For many years, EVs have figured at the top of many a government’s wish list. The promise: To solve a plethora of issues, including raw material shortages, emissions problems and traffic issues. Now the industry is ready to roll. The grinding question is: Are the customers? Many of them need to be be convinced that EVs are actually fun.

Volkswagen has set out to prove just that – with the race car ID.R, which has become something of an ambassador for the ID sub-brand ever since it distinguished itself so remarkably at the Pikes Peak in Colorado and in Goodwood. In late September, VW’s board gave the green light: Get the electric record at the Nürburgring, currently held by the Nio EP9. Since then, getting the ID.R ready for the Nordschleife has been Volkswagen Motorsport’s top priority.

It’s not that Volkswagen Motorsport had nothing else to do: Switching from internal combustion engines to EVs within a year is a massive challenge and achievement. But the incentive to take the ID.R to the Ring is great: “If you make it there, you will make it anywhere,” says VW Motorsport’s head Sven Smeets. Next week, VW aims to go forward. We took part in the preparations.

There are many similarities between the Nürburgring-Nordschleife and Pikes Peak, says François-Xavier Demaison, Technical Director at Volkswagen Motorsport: After all, the race is about covering 20 Kilometers on asphalt. Nevertheless, aerodynamics, drive ratio and battery management need to be adjusted: The velocitites on the Nürburgring are greater.

Willy Rampf, previously Technical Director and now an advisor, explains the changes: The spoilers up front and in the rear are smaller, the rear spoiler sits closer to the diffuser, and the “flat floor” spoiler on the sills has been optimised. On top of that, there is a drag reduction system (DRS) that is active about ten times per lap. The work is made easier by the absence of regulation, as opposed to the Pikes Peak race: VW was limited only by its own timing and by cost.

The engineering approach is rather different: In a traditional race car, the engine and powertrain are paramount, while in an EV racer, you begin with the battery pack. And the learning curve is steep. In developing the car, the constant feedback by race driver Romain Dumas was invaluable – even though about 1000 sensors in the car are collecting vast data.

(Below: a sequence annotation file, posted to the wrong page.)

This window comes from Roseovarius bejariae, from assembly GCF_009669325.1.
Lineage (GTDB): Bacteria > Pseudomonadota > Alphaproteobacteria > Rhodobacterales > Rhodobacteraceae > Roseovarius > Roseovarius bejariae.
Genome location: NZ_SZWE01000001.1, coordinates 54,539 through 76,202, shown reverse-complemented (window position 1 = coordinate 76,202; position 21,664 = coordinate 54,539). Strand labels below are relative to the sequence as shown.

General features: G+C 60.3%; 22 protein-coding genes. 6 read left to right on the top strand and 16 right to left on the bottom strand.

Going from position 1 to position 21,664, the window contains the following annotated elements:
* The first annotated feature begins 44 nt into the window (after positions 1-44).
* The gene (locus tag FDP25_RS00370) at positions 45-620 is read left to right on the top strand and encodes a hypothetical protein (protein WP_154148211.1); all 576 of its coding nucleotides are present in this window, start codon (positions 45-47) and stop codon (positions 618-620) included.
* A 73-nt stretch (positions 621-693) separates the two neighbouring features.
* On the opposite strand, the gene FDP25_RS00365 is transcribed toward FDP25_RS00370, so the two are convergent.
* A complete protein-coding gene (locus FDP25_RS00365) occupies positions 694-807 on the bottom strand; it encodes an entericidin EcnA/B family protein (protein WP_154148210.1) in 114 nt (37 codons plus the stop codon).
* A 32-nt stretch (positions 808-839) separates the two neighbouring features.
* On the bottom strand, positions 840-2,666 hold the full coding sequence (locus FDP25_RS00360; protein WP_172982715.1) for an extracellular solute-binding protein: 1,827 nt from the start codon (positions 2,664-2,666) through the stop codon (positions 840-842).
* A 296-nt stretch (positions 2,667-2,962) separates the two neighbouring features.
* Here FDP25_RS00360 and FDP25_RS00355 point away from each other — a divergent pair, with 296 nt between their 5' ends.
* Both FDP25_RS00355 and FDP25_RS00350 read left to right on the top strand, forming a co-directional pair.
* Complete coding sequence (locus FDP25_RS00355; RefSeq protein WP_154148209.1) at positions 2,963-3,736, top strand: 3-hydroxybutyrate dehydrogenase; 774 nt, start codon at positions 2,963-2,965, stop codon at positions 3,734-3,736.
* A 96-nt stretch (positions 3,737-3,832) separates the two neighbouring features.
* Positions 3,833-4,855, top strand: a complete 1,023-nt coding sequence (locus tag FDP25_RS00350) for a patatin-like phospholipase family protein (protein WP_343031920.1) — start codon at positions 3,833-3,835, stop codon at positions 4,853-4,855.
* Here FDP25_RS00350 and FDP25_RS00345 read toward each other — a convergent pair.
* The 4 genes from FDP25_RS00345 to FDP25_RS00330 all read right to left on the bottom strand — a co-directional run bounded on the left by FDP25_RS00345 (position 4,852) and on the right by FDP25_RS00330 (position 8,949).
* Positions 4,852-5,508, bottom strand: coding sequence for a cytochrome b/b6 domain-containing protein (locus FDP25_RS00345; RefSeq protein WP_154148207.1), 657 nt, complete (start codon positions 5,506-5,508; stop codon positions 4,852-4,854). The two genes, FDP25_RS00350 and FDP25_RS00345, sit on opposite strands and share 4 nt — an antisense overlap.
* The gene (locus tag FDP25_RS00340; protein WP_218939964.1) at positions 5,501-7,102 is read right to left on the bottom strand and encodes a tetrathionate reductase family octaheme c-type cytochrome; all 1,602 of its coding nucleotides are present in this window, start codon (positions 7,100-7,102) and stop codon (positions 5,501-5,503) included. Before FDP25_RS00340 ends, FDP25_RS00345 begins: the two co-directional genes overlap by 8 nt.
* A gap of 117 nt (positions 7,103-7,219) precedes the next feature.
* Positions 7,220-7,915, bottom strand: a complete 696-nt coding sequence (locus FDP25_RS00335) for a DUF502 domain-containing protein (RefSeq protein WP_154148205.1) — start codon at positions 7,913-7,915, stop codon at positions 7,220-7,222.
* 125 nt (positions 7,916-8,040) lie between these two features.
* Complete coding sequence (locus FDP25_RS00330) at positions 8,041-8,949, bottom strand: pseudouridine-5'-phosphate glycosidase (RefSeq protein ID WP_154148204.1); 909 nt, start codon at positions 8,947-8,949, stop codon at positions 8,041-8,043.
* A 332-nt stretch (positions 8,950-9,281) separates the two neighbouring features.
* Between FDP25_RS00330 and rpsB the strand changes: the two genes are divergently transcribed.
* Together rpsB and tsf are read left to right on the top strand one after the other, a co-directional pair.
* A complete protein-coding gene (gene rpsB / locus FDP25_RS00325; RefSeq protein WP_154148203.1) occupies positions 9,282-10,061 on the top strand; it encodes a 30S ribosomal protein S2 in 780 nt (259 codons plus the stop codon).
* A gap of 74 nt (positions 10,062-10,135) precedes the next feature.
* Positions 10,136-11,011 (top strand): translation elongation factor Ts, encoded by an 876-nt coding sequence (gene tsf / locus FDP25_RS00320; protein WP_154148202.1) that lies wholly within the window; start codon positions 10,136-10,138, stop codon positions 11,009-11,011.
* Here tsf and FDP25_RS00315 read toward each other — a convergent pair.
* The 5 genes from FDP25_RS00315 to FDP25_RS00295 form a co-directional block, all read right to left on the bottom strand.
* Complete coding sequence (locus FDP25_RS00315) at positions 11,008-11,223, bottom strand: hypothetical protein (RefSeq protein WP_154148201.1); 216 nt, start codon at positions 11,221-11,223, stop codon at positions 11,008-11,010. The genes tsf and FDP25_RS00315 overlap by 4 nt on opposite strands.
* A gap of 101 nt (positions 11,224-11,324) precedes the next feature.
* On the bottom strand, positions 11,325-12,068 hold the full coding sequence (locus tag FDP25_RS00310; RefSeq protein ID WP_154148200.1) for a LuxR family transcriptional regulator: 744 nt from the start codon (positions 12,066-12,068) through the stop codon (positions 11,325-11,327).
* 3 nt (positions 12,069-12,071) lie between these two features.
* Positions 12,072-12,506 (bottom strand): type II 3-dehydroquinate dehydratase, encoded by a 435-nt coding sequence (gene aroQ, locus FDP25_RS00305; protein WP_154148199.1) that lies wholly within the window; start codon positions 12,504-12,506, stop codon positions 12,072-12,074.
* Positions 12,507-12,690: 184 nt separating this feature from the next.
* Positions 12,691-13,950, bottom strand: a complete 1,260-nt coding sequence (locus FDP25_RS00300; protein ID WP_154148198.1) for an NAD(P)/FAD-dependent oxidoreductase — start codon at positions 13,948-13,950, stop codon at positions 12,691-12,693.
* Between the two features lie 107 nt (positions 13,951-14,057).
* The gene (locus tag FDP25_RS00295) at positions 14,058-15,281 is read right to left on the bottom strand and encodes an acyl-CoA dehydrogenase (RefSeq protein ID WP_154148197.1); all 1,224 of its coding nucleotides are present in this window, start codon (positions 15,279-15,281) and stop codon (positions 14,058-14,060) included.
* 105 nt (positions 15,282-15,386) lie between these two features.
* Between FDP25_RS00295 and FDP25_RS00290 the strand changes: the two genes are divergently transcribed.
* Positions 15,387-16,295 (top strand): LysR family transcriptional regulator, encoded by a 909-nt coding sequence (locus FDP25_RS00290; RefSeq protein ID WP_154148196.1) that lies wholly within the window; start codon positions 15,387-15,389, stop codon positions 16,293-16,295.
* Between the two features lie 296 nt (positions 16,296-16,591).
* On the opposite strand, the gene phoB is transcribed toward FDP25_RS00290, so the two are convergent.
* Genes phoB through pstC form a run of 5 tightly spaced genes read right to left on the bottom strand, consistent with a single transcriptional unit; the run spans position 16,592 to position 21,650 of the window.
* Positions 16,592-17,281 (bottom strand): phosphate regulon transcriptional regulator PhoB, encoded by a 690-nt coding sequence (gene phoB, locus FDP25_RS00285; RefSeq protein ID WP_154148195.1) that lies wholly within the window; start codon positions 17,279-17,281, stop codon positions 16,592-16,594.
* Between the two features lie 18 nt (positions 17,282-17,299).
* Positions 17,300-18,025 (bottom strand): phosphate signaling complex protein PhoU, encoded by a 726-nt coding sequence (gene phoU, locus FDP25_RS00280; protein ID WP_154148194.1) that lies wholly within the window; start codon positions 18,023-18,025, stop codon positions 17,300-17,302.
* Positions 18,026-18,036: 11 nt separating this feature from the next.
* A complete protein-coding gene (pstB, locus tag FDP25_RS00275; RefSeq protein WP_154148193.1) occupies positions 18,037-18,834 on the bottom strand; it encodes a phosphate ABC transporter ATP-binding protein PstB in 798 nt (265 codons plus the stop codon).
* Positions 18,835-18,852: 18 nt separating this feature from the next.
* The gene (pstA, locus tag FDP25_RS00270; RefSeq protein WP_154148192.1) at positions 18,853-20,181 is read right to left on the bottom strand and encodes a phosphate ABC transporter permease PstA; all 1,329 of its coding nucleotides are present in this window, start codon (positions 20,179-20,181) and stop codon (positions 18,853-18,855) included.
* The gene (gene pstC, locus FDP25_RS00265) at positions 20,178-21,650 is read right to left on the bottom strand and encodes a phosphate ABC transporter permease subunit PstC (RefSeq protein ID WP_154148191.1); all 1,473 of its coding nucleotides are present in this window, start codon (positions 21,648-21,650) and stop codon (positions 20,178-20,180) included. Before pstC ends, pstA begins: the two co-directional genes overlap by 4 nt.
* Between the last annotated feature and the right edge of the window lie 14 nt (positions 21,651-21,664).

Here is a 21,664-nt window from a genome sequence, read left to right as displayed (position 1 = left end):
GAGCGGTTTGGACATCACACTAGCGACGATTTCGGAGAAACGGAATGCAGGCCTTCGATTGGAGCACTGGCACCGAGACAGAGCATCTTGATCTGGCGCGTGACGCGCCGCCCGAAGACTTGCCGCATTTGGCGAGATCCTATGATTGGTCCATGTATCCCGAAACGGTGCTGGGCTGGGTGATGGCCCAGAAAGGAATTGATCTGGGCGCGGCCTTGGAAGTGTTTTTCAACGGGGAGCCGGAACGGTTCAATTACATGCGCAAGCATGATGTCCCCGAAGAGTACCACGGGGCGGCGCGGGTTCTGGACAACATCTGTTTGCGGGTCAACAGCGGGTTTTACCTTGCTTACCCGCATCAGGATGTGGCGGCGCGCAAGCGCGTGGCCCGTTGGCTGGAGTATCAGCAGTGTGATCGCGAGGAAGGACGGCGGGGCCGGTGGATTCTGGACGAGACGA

The ID.R provides 500 kilowatts of power, and recuperation is a major topic on the Ring: About 20 per cent can be recuperated on the track. Some segments can’t be driven at the limit in order to save charge. That’s also why top speed is limited to 155 mph. For comparison’s sake, Porsche’s record car reaches 230 mph.

The mechanical suspension has been tweaked and improved; VW thinks that even the Pikes Peak could now be driven ever faster. The basic design of the ID.R’s chassis has remained unchanged, but now there are three cars: One is a Pikes Peak cars, the other two have Nürburgring setup. While VW had to commit to a specific chassis number at Pikes Peak, they can now switch between two testers: While one of them is charging for 20 minutes – enough to get the 80 per cent charge for one lap -, the other one is out, testing. The batteries are cooled with large fans and kept at 30 to 40 centigrades.

One of the main challenges was optimising the drive pedal so it always feels natural, even when the ID.R is not recuperating. That’s the case at the beginning of a lap, when the batteries are still full. The tires have changed: VW has ditched Michelin and moved to Bridgestone – for strategic reasons.

VW is not aiming for an overall record; the Vmax is far too low, compared to conventional race cars. And Romain Dumas explains that he had to adjust his driving: Driving over the curbs would damage the ID.R. On the other hand, the low floor makes for superior ground effects. Testing was done on the racetracks in Almeria and Le Castellet – and with the Time Attack simulator by Race Room.

The Nürburgring posed yet another problem: Its electric infrastructure is not suficient for the ID.R. That’s why VW brought their own generators. They are powered by glycerine, supposedly an especially environmentally friendly fuel. Diesel generators, the default choice in the real world, have been shunned for somewhat obvious reasons.

If the notoriously unreliable weather in the Eifel mountains plays along, VW will shoot for the record next week. And attempt to dethrone the Nio EP9, the British-built supercar that has earned its Chinese brand a lot of respect. The EP9, in fact, had just one major problem: It was far removed from Nio’s series production cars. About as far, we submit, as the ID.R from VW’s upcoming mass-market EVs.

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